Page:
Sure, I’m no stranger to standing up against animal rights activists, and this wouldn’t be the first time that FFA got mixed up with one. Remember in 2006 when Carrie Underwood, who is a Humane Society of the U.S. (HSUS) supporter and vegan, was invited to sing at the National FFA Convention? Well, as a high school student, I led the charge to boycott that concert, and more than 1,000 of us students stood up for animal agriculture and walked out of the concert hall when Underwood took the stage. Looking back, I realize it was an important thing to do to educate folks about HSUS and to encourage folks to be careful where they spend their money. The silver lining of that concert was the opening act of Jason Aldean, today a country superstar, who sang his hit song, “Amarillo Sky,” a chart-topping tribute to the American farmer.

But, I digress. This situation may seem similar, but we also have to see the positive side of this commercial. Sure, Harvey was an animal rights activist, but at one point in his career, he openly celebrated American agriculture. And, don’t you think it’s a kick to have an animal welfare sympathizer actually speaking up on behalf of agriculture in this commercial?

And, isn’t explaining our way of life a common goal we all share in agriculture today? Don’t we constantly preach to each other about using social media to share our stories? We try to educate folks, so that the vegans and vegetarians might douse their torches, drop their pitchforks, and try bacon again. And also so that the remaining 95% of Americans, who are unsure about what to believe, learn and accept that farmers and ranchers are people they can trust to tend to the animals, care for the land, and raise a safe food product.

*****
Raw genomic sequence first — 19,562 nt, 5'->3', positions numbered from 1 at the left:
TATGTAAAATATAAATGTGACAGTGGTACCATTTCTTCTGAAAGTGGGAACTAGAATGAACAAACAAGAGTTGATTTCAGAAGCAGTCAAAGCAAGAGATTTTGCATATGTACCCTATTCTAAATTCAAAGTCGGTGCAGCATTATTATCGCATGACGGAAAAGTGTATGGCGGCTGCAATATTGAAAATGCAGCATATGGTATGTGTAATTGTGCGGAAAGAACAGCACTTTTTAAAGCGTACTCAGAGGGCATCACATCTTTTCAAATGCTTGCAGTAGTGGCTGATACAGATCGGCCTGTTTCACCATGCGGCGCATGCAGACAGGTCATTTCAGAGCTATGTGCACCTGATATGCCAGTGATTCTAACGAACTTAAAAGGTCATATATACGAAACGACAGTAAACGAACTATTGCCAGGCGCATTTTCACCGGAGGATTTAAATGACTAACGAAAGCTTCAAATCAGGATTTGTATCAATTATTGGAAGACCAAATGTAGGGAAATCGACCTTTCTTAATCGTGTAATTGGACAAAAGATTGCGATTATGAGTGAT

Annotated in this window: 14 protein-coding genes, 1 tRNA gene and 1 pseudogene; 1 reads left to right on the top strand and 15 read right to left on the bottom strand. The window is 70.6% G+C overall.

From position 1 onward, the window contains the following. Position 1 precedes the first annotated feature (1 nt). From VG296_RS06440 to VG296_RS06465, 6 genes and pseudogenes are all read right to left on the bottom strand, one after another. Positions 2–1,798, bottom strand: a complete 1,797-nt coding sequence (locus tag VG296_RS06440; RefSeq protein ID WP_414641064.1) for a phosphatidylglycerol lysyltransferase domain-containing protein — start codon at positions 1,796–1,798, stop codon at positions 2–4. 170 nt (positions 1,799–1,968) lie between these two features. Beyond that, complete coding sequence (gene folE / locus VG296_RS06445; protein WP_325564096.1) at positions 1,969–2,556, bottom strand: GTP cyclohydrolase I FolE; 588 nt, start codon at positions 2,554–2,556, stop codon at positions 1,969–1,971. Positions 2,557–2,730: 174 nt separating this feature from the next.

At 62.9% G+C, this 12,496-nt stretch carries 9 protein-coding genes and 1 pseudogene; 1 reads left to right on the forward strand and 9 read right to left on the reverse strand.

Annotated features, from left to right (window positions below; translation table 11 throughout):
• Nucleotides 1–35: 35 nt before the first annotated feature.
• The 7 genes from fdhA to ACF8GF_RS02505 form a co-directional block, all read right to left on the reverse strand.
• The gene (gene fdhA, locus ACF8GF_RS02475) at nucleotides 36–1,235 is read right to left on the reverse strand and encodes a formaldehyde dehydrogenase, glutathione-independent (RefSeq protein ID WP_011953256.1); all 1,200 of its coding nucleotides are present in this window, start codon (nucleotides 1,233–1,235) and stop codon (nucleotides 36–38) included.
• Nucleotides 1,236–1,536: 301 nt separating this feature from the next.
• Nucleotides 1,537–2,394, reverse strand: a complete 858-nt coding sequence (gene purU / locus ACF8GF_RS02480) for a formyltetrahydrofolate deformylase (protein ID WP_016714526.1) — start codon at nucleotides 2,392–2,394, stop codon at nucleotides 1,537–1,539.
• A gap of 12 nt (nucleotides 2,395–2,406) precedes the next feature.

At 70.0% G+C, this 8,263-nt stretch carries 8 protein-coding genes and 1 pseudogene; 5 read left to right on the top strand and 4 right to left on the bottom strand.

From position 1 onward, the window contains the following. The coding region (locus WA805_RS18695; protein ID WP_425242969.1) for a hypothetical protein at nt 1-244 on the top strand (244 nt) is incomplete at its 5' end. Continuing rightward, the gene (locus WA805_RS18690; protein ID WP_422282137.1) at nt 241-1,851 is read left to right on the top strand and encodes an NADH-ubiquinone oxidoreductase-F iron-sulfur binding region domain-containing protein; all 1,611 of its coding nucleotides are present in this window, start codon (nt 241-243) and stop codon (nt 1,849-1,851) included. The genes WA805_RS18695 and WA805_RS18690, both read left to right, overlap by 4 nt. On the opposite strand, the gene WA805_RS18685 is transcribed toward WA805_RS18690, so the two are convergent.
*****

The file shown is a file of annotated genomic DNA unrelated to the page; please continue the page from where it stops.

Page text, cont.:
Doesn’t this commercial accomplish exactly that?

I don’t care whether you buy a Dodge truck in 2013 or not. And, I don’t believe that loving this commercial and what it stands for, or the message it sends to our consumer, means that you are sympathetic to a guy like Harvey, who was an activist at heart. Frankly, I think bringing up bad things about a man who is no longer around to defend himself is in poor taste.

Perhaps the most important thing to note is that most Americans don’t even realize what political ties Harvey favored in his spare time. Instead, they remember him as the charming man on the radio, who signed off each daily segment with that familiar, “Paul Harvey. Good day.”

So, instead of getting into an uproar about the behind-the-scenes drama of this commercial, let’s focus on the important things. My takeaway is that 111.3 million people watched the Super Bowl on Sunday, and those viewers spent a couple of minutes of the big show learning about who we are in American agriculture.

God made a farmer to do the job so many are unable and unwilling to do. I’m darn proud to be one in this elite group of folks, and I thank you for your hard work in being a part of it, as well. Drama aside, this commercial is agricultural advocacy at its finest. I’m going to watch it, share it, support the FFA, and be thankful that we got such amazing exposure on TV this weekend. Will you do the same?